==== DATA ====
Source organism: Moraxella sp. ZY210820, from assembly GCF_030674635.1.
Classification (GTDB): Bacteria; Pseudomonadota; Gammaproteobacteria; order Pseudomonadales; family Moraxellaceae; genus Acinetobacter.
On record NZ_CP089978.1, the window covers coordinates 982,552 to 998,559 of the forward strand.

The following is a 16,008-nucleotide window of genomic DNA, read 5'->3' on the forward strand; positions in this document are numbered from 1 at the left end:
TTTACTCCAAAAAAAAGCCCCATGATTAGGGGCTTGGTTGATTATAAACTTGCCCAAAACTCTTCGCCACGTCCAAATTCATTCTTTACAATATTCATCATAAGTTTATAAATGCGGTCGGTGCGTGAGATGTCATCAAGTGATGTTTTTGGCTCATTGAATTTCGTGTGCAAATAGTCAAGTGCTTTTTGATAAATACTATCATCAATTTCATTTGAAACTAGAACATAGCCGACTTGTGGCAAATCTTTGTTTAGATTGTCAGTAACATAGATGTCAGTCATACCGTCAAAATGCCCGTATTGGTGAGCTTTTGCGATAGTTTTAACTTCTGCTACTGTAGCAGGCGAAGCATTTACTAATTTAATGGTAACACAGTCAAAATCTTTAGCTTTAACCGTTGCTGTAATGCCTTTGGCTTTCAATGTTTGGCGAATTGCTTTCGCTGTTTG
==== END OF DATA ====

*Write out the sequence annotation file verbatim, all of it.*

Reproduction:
Source organism: Moraxella sp. ZY210820, from assembly GCF_030674635.1.
Classification (GTDB): Bacteria; Pseudomonadota; Gammaproteobacteria; order Pseudomonadales; family Moraxellaceae; genus Acinetobacter.
On record NZ_CP089978.1, the window covers coordinates 982,552 to 998,559 of the forward strand.

The following is a 16,008-nucleotide window of genomic DNA, read 5'->3' on the forward strand; positions in this document are numbered from 1 at the left end:
TTTACTCCAAAAAAAAGCCCCATGATTAGGGGCTTGGTTGATTATAAACTTGCCCAAAACTCTTCGCCACGTCCAAATTCATTCTTTACAATATTCATCATAAGTTTATAAATGCGGTCGGTGCGTGAGATGTCATCAAGTGATGTTTTTGGCTCATTGAATTTCGTGTGCAAATAGTCAAGTGCTTTTTGATAAATACTATCATCAATTTCATTTGAAACTAGAACATAGCCGACTTGTGGCAAATCTTTGTTTAGATTGTCAGTAACATAGATGTCAGTCATACCGTCAAAATGCCCGTATTGGTGAGCTTTTGCGATAGTTTTAACTTCTGCTACTGTAGCAGGCGAAGCATTTACTAATTTAATGGTAACACAGTCAAAATCTTTAGCTTTAACCGTTGCTGTAATGCCTTTGGCTTTCAATGTTTGGCGAATTGCTTTCGCTGTTTG